Review of Beyond Fear
Bruce Schneier is perhaps the best example of why IT security professionals are “eating the lunch” of physical security managers in some corporations. He thinks creatively, he expresses himself logically, and he has cultivated the ear of people high on the corporate food chain. His latest book will be food for thought for security professionals.
Beyond Fear is organized into three sections: “Sensible Security,” “How Security Works,” and “The Game of Security.” The first section introduces three of Schneier’s core concepts: that all security involves trade-offs, that trade-offs are subjective, and that they depend on power and agenda.
The longest of the three sections, “How Security Works,” covers well-known principles such as detection and response—the chapter on identification, authentication, and authorization alone is worth the price of the book—but it also introduces several thought-provoking concepts. These include “rarity-based failure” (when an event is so uncommon that when it happens people don’t believe it’s a security incident, assume it’s a malfunction, or have never practiced responding to it) and “class breaks” (when attackers can exploit one newly discovered vulnerability to attack all systems of the same class).
Some security managers will chafe at “The Game of Security,” in which Schneier makes bold pronouncements such as “Bad security is worse than no security.” Physical security managers may also bristle at being told how to improve their physical security by Schneier, an IT security expert. But readers should stick with the section to the end. Even if they don’t agree with Schneier, security managers will discover a bracing new way of looking at their field.
Although it has many of the components of a great book, readers will differ over whether it reaches that lofty level. Some of the examples Schneier uses seem to be mere anecdotes; it’s impossible to tell because there are no footnotes. Also, while it is clear that Schneier knows the difference between safety and security, several examples he gives of system failure involve safety, not security issues.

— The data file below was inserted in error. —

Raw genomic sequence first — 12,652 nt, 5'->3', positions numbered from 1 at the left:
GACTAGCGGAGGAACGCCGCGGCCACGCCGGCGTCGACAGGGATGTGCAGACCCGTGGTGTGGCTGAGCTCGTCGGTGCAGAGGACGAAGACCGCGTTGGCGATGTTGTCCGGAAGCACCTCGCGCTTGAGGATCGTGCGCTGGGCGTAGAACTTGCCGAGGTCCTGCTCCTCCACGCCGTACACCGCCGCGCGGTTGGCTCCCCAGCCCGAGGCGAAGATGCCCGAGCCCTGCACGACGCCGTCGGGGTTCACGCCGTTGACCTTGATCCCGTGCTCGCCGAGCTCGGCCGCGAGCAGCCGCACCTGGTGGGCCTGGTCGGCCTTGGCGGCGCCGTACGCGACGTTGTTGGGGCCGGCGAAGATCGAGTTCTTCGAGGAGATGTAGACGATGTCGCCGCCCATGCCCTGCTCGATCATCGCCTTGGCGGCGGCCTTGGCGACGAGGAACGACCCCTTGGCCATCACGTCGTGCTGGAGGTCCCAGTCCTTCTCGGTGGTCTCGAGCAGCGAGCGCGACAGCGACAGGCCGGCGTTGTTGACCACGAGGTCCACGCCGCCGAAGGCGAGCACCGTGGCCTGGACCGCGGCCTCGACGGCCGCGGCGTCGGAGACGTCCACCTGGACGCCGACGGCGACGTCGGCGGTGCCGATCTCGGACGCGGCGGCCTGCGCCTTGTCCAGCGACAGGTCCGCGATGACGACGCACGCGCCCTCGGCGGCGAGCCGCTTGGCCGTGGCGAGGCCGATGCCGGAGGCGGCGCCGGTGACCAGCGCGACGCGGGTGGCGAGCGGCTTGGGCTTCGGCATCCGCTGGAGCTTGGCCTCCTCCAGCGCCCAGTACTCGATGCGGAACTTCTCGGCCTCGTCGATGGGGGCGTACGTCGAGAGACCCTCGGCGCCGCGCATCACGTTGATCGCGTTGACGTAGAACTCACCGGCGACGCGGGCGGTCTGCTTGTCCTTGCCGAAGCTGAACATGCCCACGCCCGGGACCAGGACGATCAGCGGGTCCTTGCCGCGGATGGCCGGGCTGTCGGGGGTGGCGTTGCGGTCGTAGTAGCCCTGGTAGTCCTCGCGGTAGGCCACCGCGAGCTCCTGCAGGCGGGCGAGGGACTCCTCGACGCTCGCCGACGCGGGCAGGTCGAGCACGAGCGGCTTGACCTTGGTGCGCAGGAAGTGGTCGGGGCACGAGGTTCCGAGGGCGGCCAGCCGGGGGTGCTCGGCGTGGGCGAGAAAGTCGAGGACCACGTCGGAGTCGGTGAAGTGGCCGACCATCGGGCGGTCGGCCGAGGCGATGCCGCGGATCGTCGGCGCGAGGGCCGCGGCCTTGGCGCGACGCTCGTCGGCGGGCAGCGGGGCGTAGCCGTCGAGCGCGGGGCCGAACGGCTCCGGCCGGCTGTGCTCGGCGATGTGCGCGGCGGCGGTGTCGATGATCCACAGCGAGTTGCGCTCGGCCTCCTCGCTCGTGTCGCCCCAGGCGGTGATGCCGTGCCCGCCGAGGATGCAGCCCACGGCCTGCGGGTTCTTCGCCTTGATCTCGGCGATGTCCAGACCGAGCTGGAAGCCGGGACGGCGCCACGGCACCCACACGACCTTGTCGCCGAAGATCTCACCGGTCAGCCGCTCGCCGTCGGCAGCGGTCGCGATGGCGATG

In another case, Schneier discusses “security theater”—highly visible but hollow security efforts designed to mollify the average worker or citizen. While Schneier is understandably cynical in his view that security is often used as a smokescreen, what is missing from an otherwise excellent discussion is appropriate attention to the role played by the risk management and legal departments in contributing to security decisions. Less-than-ideal security decisions are made every day not for appearance’s sake but to meet a threshold legal standard.
Whether the reader agrees with him or not, Schneier is always challenging and compelling. Many audiences would benefit from this book. Homeland security officials could stand to absorb Schneier’s dictum that “Bad security is worse than no security.” By understanding and puncturing the security mystique, clients who contract for security services could keep their providers honest. Nonsecurity executives would learn how difficult it is to provide good security. Finally, after reading this book, physical security professionals should stand a fighting chance of wrestling their lunch back from IT.